Martinique Part 1: May 21-23, 2007

Click on the above thumbnail for a map during this time period


We decided to skip Dominica on our trip south (too many islands and not enough time) and spend time there this winter.  We never checked in at this southern-most of the Leeward Islands, and never went to shore.   Flew our yellow quarantine flag, and anchored off at Mero, Dominica, about half-way down the large island, on the evening of 5/20/07.  Took a few pictures at sunset.

Sunset at Mero, Dominica

Hotly-contested soccer game on the beach

St. Pierre, Martinique -- The Northern-most island of the Windwards

The Village

St. Pierre is perhaps best known for being the victim of a catastrophic pyroplastic eruption of the volcano Mr. Pelee.  Despite plenty of advance warning from the volcano, the residents of the village were persuaded that it was safe to stay -- there was an election pending, and the officials wanted their public at home and voting.  On March 8, 1902, at about 8 AM, Mt. Pelee erupted, sending not lava but an enormous cloud of super-heated dust and poisonous gasses tumbling down from the collapsed southern side of the mountain.  Before the eruption, St. Pierre was known as the Paris of Caribbean.  After the eruption, the entire town lay in ruins, with over 28,000 dead.  There were only a very few survivors, the most celebrated of which was Auguste Cyparis, who was saved by virtue of being incarcerated behind the thick walls of the local jail.  He was in the cell for four days and three nights before being rescued by neighboring villagers who had come to scavenge in the total destruction of the village.  Cyparis later joined the Barnum and Bailey Circus, where he exhibited the scars from the burns he had received in the cell.  Although some sources mention as many as six survivors, the only other certain survivor was an old cobbler who lived on the far outskirts, and happened to be in his cellar at the time of the eruption.  Today St. Pierre is an especially charming little village of only a few thousand residents.  The eruption collapsed most of the buildings, as is evident in the photographs in the Musee Vulcanologique, and is also evident to even the most casual stroller, since many of the existent buildings clearly have walls with very irregular and very old stone bases.  Cruisers:  don't miss Martinique; don't miss St. Pierre, and don't miss the museum!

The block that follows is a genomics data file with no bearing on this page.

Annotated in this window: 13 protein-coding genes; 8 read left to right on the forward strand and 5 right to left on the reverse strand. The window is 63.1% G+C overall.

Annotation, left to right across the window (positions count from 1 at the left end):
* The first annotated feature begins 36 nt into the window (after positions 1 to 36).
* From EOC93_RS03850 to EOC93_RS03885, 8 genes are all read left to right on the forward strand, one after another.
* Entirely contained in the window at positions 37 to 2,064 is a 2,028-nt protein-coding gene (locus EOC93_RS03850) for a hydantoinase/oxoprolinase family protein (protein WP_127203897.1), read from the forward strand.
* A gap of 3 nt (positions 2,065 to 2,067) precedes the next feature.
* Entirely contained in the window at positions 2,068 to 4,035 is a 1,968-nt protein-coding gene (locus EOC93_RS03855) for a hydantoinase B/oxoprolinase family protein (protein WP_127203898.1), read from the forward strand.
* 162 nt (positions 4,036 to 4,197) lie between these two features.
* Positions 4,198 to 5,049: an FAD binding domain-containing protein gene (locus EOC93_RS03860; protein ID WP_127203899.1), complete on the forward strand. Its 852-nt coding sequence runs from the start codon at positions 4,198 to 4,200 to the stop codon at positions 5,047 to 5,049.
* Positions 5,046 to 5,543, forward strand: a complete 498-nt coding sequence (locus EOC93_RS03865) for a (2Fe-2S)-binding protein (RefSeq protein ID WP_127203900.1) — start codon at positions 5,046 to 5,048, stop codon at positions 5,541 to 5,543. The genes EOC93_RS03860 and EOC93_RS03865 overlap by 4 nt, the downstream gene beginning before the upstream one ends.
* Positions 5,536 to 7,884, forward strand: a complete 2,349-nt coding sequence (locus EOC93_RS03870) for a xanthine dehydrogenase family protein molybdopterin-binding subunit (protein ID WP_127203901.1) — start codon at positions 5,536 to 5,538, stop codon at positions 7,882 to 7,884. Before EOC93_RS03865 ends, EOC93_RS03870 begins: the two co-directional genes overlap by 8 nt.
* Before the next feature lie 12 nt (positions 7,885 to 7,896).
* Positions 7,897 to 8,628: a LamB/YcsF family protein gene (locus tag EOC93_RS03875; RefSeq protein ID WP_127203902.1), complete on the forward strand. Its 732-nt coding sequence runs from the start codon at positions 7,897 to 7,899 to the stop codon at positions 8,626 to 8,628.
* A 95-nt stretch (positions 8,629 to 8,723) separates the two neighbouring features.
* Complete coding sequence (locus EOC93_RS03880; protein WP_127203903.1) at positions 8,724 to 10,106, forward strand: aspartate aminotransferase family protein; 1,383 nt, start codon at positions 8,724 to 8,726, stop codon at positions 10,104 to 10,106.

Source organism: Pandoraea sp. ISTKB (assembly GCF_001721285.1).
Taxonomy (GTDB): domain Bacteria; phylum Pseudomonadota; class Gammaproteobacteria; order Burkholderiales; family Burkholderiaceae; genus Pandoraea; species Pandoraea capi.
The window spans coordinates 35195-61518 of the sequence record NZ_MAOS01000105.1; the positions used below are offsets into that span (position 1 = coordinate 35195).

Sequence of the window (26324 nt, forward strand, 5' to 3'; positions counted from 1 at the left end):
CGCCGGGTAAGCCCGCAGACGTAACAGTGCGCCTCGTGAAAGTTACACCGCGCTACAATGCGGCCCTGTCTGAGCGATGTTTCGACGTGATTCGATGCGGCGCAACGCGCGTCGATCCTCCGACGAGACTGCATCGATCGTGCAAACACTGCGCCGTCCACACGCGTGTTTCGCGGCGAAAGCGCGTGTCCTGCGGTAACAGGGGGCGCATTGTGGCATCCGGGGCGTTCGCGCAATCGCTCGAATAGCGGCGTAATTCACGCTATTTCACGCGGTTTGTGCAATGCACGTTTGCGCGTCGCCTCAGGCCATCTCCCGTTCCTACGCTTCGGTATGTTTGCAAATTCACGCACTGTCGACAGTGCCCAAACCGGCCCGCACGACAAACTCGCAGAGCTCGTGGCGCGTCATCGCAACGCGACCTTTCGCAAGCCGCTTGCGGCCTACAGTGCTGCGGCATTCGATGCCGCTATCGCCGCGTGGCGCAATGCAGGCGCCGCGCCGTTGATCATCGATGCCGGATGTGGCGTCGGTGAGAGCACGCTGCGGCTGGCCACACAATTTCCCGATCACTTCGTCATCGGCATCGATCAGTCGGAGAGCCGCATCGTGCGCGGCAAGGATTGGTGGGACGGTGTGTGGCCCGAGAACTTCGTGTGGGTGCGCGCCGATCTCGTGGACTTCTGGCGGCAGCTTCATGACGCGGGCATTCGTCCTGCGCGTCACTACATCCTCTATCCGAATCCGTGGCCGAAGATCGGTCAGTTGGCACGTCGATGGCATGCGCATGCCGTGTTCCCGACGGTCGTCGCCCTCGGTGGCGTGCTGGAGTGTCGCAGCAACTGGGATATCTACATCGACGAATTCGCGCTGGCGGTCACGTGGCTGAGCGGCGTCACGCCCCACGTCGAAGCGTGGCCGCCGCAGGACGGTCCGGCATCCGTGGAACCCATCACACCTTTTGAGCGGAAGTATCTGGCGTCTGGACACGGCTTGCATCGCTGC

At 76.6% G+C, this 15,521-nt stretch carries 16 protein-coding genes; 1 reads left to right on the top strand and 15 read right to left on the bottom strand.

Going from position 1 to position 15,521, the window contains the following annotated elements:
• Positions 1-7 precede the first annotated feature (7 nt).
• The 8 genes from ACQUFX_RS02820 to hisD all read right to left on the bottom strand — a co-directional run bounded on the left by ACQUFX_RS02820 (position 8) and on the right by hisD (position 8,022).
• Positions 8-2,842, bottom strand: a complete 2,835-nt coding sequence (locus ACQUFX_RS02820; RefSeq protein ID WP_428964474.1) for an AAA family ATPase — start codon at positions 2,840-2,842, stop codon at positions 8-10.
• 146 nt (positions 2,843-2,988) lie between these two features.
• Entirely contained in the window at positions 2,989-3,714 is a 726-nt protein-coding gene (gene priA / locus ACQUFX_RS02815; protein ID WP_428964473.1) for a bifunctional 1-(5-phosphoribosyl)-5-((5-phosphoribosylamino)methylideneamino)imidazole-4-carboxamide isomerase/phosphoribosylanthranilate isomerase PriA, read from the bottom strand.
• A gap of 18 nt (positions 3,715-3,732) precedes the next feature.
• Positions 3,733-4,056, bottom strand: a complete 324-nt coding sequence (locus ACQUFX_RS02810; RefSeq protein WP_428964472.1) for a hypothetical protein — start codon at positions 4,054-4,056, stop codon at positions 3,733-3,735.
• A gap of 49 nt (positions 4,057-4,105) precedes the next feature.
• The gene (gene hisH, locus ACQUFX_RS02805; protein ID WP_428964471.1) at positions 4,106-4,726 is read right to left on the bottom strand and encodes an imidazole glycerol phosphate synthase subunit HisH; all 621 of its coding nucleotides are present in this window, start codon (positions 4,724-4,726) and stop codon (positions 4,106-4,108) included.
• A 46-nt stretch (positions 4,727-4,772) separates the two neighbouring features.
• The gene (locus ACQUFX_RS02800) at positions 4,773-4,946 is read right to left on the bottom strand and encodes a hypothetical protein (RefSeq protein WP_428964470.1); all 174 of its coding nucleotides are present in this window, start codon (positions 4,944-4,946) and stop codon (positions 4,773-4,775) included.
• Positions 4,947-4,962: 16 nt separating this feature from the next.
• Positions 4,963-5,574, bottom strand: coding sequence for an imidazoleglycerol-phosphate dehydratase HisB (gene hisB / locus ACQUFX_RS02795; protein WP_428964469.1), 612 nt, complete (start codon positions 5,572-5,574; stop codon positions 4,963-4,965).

Martinique is another thoroughly-French island.  We had a delightful lunch one day at Le Tamaya, a nautically-themed small restaurant run by a couple who arrived in Martinique by yacht.  The proprietress knew no more English than we know French, but we would return any time!  Elegant presentation and delicious.  And the customs office in St. Pierre is in a local cyber cafe, so one can enjoy a beer while filling out the forms!

Mt. Pelee, as seen from St. Pierre

Sunset at St. Pierre

Another view -- Church in background

Ruins from above


Ruins from below

Note line of rebuild on the walls

Approaching ruins of a church

Collapsed into the street, and still here over 100 yrs later!

Church ruins

Church ruins

Church ruins

Entrance to the theatre

Theatre stage area

Another view of stage area

Statue at the theatre

Old jail next to theatre

Barb is in jail!

Is this where Cyparis was?

Sign adjacent to the jail ruins

Second half of sign

The famous survivor

Mural on wall of modern school

River running through the village

Casket shop in downtown St. Pierre


Depaz Rum Factory

One day we went on an extended hike down the road to the Depaz rum factory, one of several such factories on Martinique, but the only one that is still steam-powered.  Self-guided tours through the facilities are encouraged; but alas, production was halted during our visit due to a problem with the stoker -- we think.  (The engineer spoke little English.)   At the end of the tour, one enters the gift shop and tasting bar, where we were introduced to Ti Punch.  Yummy.  We purchased two bottles of rum, a bottle of the cane sugar used in the Ti Punch, and one of the special swizzle sticks used to thoroughly mix the cane sugar, rum and lime juice.  (Picture a thin stick with many "toes" at the end -- splayed out in various directions like the toes on the leg of a bird.  Place the stem of the stick between your palms and rub them back and forth, thereby twirling the toes in the mixture.  Add a single ice cube if you wish, and voila!  Ti Punch.)

Recipe for Ti Punch:  1 part sugar cane syrup; 1 part lime juice; 5 or 6 parts white agricole (ie, made from sugar cane instead of molasses) rum (can also use golden rum); stir with special swizzle stick; add a single ice cube if desired; enjoy!

Martinique is the "island of flowers"

Tractor in cut cane field

Young man who is cook at cafe adjacent to rum factory -- he also walked to the factory from town

The cafe

Visitors' entrance to the factory

Decorative barrels at the entrance

The big picture of the enterprise

Weighing station for arriving cane

Adjacent estate

Water wheel

Sign at water wheel


Series of signs in the main building ...

Large casks for yr-old golden rum

Sign about 1-yr-old golden rum: Dore

Small casks for multi-yr golden rum

Sign about "old" golden rum: vieux

Lizard enjoying the factory ambience

Banyon tree planted on factory grounds in 1980!

Stainless steel tanks for the white rum

Sign about white rum

Smoke stack for the furnace that creates the steam

Sign about recycling the ash from the smoke stack

Sign about former sugar production

Flag courtesy of ITA's Flags of All Countries used with permission.